Ildebrando D'Arcangelo falls in the same category for me: he's credible as the character but is a safe pair of hands rather than a great Escamillo, from the vocal point of view. Similarly, Norah Amsellem is heartfelt but not the most polished Micaëla. In fact, some of the smaller roles are more notably sung: Matthew Rose and Jacques Imbrailo, two ex-Young Artists, do an excellent job of Zuniga and Morales, and both Elena Xanthoudakis' Frasquita and Viktoria Vizin's Mercedes stand out, the latter taking over the title role for the Cast B performances.
Conducting without a baton, Antonio Pappano derives sensuality from the orchestra and alter singing from the chorus. Yet for me there's a need for a little more abandon than Pappano is prepared to give, especially in the first two acts. Something seems to happen in Act 3, where the voltage of the orchestral playing gets much higher, and those final stabbing statements of Carmen's chromantic 'fate' motif in the strings just before her death show us what could have been achieved elsewhere. For pure refinement, though, you can't beat Pappano's approach, and his empathy with the singers during the more intimate moments make them more prominent than the usually rousing crowd scenes.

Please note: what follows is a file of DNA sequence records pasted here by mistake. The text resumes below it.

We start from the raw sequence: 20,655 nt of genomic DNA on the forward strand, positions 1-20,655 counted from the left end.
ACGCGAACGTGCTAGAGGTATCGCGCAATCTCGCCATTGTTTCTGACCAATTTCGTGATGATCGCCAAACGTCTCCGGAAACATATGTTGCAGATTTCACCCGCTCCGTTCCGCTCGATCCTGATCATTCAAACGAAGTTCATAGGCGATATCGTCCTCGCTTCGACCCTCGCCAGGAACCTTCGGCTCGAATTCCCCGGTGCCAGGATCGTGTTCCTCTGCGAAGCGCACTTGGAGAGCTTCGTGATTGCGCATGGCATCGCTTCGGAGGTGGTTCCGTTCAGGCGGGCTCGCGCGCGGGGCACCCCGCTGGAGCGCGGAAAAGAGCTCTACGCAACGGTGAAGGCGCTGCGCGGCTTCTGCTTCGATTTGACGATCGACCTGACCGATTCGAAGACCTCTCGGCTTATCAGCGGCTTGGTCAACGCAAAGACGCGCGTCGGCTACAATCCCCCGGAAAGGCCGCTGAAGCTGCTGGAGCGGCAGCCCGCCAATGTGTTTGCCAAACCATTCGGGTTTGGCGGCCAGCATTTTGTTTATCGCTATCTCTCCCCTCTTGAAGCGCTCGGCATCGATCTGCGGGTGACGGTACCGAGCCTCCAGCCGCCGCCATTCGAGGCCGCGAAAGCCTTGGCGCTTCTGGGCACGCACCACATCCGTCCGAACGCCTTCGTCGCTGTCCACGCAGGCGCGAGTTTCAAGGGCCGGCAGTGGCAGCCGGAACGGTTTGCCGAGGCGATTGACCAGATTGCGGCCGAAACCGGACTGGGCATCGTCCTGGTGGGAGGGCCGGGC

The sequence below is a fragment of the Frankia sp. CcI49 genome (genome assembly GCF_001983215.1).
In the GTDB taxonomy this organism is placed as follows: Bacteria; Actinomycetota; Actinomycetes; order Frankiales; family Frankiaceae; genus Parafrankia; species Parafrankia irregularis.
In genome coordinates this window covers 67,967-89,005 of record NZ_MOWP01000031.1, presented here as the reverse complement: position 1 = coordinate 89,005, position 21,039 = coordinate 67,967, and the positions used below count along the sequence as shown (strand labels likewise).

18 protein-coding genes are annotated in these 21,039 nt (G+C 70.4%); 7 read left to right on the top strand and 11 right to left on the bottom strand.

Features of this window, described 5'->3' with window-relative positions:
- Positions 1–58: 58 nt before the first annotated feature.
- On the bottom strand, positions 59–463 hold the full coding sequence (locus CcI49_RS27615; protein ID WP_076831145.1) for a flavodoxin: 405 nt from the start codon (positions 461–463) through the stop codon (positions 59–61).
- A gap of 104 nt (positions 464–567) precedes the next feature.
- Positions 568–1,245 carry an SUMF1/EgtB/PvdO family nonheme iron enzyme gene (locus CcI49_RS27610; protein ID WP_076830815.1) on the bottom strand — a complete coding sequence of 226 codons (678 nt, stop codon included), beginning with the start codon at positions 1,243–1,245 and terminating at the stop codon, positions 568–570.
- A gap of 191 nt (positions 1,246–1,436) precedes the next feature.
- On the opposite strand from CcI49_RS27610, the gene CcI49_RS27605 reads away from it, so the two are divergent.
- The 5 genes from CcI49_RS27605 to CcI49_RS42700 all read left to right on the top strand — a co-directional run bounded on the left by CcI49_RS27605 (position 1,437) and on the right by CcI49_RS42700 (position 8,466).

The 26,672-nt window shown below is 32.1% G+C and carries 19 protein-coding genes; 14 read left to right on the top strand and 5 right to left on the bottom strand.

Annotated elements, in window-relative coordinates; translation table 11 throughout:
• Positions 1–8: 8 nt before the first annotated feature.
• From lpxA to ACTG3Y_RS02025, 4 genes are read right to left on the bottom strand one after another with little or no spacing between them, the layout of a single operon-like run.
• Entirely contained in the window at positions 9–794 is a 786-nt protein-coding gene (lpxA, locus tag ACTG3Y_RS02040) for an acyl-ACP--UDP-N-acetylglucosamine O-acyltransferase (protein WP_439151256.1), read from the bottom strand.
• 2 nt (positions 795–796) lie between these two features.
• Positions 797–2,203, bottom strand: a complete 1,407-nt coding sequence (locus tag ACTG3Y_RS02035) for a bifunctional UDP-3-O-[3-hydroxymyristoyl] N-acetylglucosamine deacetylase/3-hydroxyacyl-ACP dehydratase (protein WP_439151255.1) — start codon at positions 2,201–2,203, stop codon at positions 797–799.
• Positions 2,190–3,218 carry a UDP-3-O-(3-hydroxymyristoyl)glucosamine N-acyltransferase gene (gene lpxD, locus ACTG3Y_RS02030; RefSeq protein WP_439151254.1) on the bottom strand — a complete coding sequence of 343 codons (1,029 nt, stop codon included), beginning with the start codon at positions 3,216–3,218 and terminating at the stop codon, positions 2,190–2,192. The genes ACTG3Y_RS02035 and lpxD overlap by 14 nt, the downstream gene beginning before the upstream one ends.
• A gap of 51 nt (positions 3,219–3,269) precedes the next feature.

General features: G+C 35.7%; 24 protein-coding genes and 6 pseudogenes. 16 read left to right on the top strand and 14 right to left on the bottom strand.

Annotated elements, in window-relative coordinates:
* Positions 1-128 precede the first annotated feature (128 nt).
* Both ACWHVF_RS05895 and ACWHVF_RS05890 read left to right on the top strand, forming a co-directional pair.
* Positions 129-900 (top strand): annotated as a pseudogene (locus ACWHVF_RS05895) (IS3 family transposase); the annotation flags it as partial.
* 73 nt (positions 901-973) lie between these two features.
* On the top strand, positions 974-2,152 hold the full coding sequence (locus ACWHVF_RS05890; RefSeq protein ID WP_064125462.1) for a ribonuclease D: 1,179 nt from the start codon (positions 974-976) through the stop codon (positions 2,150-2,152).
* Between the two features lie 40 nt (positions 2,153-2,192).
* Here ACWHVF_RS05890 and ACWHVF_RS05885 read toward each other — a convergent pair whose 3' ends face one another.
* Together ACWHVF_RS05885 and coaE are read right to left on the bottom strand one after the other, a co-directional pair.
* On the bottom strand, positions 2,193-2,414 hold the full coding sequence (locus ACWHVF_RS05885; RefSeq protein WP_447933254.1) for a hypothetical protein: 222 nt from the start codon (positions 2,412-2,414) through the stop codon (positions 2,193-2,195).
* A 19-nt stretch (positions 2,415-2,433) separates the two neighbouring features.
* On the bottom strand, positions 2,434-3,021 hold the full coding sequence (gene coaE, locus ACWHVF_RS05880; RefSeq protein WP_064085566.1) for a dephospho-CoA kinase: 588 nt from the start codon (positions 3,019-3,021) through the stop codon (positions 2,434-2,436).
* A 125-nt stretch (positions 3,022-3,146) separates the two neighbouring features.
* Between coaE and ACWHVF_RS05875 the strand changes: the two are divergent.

Shame on Decca for releasing the DVD with no extra features to speak of. I don't know why it was deemed unnecessary to transfer what I recall as being an interesting introduction and interval documentary involving Pappano during the television broadcast; at the time, I felt more connected to his interpretation of the work by hearing him talk about it, and I think it's a shame to have presented this in so bare a form.
Nevertheless, the HD Widescreen 5.1 Surround Sound is immaculate, and Kaufmann's large fanclub shouldn't wait to get hold of the DVD.